High value added network functions can be effectively realized with NFV, according to Ito-san, especially for network appliances. Ito-san wrote in an email to this author:

“In the case of NFV, telecom companies such as BT, France Telecom/Orange, Telefonica, etc. are thinking about deploying SDN on their networks combined with NFV. They have an interesting evolution of computer network technologies. In their cloud data centers, they have common x86-based hardware. And meanwhile, they have dedicated hardware special-function networking devices using similar technologies that cost more to maintain and are not uniform. I agree with the purpose of an NFV initiative that helps transform those special-function systems to run on common x86-based hardware.  In the carrier markets, the giants need some kind of differentiation. I feel that they can create their own advantage by adding virtualized network functions. Combined with their existing transport, core router infrastructure and multiple data center locations, they can use NFV to create an advantage against competitors.”

NTT’s ONS Demo’s -Booth # 403:

NTT-Com demonstrated three SDN-like technologies at its ONS booth, which I visited:

  1. A Multiple southbound interface control Platform and Portal system or AMPP, a configurable system architecture that accommodates both OpenFlow switches and command line interface (CLI)-based network devices;
  2. Lagopus Switch, a scalable, high-performance and elastic software-based OpenFlow switch that leverages multi-core CPUs and network I/O to achieve 10Gbps level-flow processing; and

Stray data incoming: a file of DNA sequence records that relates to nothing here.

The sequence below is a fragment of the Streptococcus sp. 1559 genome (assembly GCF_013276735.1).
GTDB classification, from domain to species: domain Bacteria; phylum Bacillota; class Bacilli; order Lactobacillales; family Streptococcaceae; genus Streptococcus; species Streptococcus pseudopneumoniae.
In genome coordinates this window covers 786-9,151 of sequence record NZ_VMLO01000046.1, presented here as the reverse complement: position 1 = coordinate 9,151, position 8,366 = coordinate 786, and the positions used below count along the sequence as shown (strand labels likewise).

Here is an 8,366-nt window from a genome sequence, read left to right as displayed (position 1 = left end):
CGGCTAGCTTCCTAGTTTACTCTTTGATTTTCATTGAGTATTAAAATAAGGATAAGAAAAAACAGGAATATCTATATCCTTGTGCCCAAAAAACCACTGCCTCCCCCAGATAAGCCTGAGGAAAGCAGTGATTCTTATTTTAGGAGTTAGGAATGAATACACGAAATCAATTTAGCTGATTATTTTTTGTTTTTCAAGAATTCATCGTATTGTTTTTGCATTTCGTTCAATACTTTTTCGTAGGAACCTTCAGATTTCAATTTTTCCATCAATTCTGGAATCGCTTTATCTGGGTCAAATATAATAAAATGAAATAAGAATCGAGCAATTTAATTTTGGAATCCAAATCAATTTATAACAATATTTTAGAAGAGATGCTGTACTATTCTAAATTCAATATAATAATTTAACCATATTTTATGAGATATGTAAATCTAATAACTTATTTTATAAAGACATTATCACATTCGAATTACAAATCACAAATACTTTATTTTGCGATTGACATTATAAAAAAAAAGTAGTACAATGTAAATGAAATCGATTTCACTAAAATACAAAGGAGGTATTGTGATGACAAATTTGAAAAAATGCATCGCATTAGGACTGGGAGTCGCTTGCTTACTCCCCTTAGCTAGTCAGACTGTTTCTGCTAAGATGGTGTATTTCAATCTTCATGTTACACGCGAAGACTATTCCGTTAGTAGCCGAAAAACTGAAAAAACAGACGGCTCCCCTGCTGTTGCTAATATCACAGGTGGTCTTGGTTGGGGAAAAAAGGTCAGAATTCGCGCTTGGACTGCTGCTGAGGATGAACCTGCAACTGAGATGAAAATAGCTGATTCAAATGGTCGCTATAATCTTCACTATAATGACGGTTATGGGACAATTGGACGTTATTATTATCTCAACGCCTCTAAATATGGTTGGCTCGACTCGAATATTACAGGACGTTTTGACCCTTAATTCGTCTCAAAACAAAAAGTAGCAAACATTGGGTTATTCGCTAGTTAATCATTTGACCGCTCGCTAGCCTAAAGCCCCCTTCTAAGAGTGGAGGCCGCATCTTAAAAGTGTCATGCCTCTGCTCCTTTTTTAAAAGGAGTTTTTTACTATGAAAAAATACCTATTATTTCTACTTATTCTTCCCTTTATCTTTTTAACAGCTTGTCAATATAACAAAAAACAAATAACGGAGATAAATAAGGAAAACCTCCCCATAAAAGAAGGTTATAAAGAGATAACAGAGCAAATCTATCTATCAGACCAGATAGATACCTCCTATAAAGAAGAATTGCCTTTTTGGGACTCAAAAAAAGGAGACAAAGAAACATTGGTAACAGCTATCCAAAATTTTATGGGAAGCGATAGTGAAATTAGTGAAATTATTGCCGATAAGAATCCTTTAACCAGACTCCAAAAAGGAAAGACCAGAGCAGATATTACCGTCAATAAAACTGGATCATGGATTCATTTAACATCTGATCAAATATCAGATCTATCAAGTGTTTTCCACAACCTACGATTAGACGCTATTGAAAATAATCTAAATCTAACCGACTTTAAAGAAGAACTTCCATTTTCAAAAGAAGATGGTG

3. The Versatile OpenFlow ValiDator or VOLT, a first of a kind system that can validate flow entries and analyze network failures in OpenFlow environments.  I found such a simulation tool to be very worthwhile for network operators deploying SDN/Open Flow. An AT&T representative involved in that company’s SDN migration strategy also spoke highly of this tool.

NEC, NTT, NTT Com, Fujitsu, Hitachi develop SDN technologies under the ‘Open Innovation Over Network Platforms’ (O3 Project):

During his ONS keynote, Mr. Ito described the mission of the O3 Project as “integrated design, operations and management.”  The O3 Project is the world’s first R&D project that seeks to make a variety of wide area network (WAN) elements compatible with SDN, including platforms for comprehensively integrating and managing multiple varieties of WAN infrastructure and applications. The project aims to achieve wide area SDN that will enable telecommunications carriers to reduce the time to design, construct and change networks by approximately 90% when compared to conventional methods.  This will enable service providers to dramatically reduce the time needed to establish and withdraw services. In the future, enterprises will be able to enjoy services by simply installing the specialized application for services, such as a big data application, 8K HD video broadcasting and global enterprise intranet, and at the same time, an optimum network for the services will be provided promptly.

The O3 Project was launched in June 2013, based on research consigned by the Japan Ministry of Internal Affairs and Communications’ Research and Development of Network Virtualization Technology, and has been promoted jointly by the five companies. The five partners said the project defined unified expressions of network information and built a database for handling them, allowing network resources in lower layers such as optical networks to be handled at upper layers such as packet transport networks. This enables the provision of software that allows operation management and control of different types of networks based on common items. These technologies aim to enable telecoms operators to provide virtual networks that combine optical, packet, wireless and other features.